4450.0.55.001 - Research Paper: Analysis of the 2016 Supplementary Disability Survey , 2016  
ARCHIVED ISSUE Released at 11:30 AM (CANBERRA TIME) 05/07/2017  First Issue
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The Washington Group on Disability Statistics (WG) is a United Nations (UN) sponsored City Group commissioned to improve the quality and international comparability of disability measures. The WG’s main purpose is to promote and co-ordinate international co-operation in the area of health statistics focusing on disability measures suitable for censuses and national surveys. The WG’s major objective is to develop tools to collect the basic data necessary to provide information on disability that is comparable throughout the world. A short set of questions on disability for use on national censuses has been developed, tested and adopted by the WG (Washington Group on Disability Statistics, 2017a). In 2016 the Australian Bureau of Statistics (ABS) collected data on the prevalence of disability in the Australian community using the WG Short Set of questions via the Supplementary Disability Survey (SDS).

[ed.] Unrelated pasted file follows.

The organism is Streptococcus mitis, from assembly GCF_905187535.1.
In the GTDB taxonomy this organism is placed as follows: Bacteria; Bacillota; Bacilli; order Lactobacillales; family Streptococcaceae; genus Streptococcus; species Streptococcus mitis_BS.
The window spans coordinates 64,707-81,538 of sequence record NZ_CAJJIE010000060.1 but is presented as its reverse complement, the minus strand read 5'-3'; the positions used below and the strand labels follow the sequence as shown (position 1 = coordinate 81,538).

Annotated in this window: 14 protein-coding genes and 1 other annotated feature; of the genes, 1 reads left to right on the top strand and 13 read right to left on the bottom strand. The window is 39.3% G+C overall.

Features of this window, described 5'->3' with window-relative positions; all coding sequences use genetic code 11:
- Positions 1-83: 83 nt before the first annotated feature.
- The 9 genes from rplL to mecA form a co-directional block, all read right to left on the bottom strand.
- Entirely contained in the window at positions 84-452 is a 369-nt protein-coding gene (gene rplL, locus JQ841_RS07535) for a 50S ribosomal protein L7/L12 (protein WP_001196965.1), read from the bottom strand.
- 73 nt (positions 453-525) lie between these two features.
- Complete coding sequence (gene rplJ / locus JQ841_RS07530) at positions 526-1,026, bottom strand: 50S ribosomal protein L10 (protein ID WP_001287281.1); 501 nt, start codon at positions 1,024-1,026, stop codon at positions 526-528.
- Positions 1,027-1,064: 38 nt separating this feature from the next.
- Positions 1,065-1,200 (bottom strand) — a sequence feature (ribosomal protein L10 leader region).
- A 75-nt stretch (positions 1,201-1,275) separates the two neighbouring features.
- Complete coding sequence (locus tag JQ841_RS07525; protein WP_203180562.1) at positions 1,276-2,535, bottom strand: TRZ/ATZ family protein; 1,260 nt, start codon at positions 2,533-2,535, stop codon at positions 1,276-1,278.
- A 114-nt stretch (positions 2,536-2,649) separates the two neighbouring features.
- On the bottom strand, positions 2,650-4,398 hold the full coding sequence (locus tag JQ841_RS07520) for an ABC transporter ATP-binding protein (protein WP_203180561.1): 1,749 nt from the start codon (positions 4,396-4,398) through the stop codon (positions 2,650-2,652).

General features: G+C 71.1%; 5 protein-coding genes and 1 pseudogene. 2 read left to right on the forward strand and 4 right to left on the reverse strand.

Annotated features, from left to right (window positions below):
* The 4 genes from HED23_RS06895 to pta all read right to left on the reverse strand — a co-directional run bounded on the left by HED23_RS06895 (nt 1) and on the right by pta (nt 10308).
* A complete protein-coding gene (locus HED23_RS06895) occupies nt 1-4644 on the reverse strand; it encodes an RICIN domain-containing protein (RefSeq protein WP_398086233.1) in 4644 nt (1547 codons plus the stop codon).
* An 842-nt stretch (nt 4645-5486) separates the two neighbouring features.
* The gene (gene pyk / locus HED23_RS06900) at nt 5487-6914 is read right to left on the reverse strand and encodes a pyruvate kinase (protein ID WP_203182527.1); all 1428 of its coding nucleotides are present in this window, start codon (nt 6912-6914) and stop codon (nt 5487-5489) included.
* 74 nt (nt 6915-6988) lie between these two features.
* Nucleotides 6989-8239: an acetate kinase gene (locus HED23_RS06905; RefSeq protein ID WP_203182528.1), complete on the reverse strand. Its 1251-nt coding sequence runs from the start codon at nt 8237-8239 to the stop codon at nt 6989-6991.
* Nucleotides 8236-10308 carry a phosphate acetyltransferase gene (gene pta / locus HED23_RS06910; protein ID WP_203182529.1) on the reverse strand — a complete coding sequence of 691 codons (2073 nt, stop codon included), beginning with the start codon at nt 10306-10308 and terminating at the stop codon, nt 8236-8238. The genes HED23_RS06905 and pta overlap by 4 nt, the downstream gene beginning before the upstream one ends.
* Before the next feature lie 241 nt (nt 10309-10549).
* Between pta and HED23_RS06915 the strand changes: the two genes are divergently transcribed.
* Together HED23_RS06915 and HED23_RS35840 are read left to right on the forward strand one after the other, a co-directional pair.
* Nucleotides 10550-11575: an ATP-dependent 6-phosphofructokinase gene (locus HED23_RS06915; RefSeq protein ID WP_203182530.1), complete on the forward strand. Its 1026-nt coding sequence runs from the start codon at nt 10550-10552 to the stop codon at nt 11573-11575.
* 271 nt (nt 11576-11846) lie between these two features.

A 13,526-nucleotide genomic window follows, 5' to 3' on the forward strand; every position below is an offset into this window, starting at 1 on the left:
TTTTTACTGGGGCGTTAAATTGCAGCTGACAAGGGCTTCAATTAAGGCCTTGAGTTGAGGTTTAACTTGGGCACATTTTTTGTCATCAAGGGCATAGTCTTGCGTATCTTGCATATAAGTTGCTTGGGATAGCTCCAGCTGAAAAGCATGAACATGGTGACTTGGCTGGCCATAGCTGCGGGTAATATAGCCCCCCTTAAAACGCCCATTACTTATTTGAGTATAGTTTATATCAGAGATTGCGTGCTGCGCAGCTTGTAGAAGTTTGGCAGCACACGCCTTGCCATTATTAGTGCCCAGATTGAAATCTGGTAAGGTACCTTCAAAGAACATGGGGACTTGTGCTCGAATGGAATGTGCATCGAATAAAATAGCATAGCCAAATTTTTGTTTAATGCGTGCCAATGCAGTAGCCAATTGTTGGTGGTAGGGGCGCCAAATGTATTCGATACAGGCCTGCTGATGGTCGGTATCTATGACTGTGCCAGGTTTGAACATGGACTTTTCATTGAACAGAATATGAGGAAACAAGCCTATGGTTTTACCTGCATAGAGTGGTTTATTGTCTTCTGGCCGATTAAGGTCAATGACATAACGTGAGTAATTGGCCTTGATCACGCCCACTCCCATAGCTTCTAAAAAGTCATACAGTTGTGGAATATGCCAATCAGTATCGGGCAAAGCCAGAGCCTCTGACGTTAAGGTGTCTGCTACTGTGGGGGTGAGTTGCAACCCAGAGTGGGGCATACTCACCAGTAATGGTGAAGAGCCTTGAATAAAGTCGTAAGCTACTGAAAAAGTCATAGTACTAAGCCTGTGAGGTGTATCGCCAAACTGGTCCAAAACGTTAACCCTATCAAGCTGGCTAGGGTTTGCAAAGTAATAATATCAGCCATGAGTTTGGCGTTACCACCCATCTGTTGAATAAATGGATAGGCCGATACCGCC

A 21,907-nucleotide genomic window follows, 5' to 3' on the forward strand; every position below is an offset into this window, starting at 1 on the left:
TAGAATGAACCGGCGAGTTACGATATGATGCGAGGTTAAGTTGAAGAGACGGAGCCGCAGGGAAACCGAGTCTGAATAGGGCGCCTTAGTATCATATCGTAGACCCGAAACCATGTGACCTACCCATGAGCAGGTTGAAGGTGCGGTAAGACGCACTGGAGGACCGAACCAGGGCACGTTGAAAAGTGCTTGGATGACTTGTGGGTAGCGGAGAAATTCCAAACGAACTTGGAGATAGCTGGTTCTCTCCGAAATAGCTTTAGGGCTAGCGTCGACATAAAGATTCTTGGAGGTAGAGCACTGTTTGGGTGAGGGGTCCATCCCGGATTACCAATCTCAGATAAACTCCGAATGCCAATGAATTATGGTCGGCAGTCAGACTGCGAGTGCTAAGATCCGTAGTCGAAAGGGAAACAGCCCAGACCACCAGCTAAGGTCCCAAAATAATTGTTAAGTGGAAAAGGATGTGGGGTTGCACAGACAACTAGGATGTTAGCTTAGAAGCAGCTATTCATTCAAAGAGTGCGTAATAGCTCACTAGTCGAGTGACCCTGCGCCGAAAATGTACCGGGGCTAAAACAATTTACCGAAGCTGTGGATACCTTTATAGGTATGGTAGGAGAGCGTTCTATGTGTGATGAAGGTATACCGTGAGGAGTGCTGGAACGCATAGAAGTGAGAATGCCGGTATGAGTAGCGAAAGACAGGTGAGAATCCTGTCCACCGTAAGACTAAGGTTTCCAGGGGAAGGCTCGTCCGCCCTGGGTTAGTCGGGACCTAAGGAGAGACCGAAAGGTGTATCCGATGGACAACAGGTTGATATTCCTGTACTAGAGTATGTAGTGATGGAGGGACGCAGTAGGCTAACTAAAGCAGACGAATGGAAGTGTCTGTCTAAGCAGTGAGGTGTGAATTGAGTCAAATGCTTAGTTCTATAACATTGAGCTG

The SDS was conducted on a sample of respondents from the 2015 ABS Survey of Disability, Ageing and Carers (SDAC), allowing for an analysis of the identification of disability in Australia using the WG Short Set, relative to the identification of disability is the SDAC.

Findings of the analysis included:

    • Most people with a disability in the SDS also had a disability in the SDAC (84.7%).
    • Just over one quarter (26.9%) of people with disability in the SDAC were identified as having a disability in the SDS.
    • There was a great deal of variation in the consistency of reporting disability in the six functioning domains included in the WG Short Set (seeing, hearing, mobility, remembering and concentrating, self-care, and communication). This ranged from 65% of people with difficulty in remembering or concentrating in the SDAC also reporting this in the WG Short Set, down to 20% of those who have difficulty with self-care activities.
    • For those who reported a disability in the SDAC, the likelihood of being identified with disability in the SDS using the WG short set varied based on:
        • Severity of disability;
        • Age;
        • Socio-economic status (SEIFA quintile);
        • Labour force status; and
        • Education.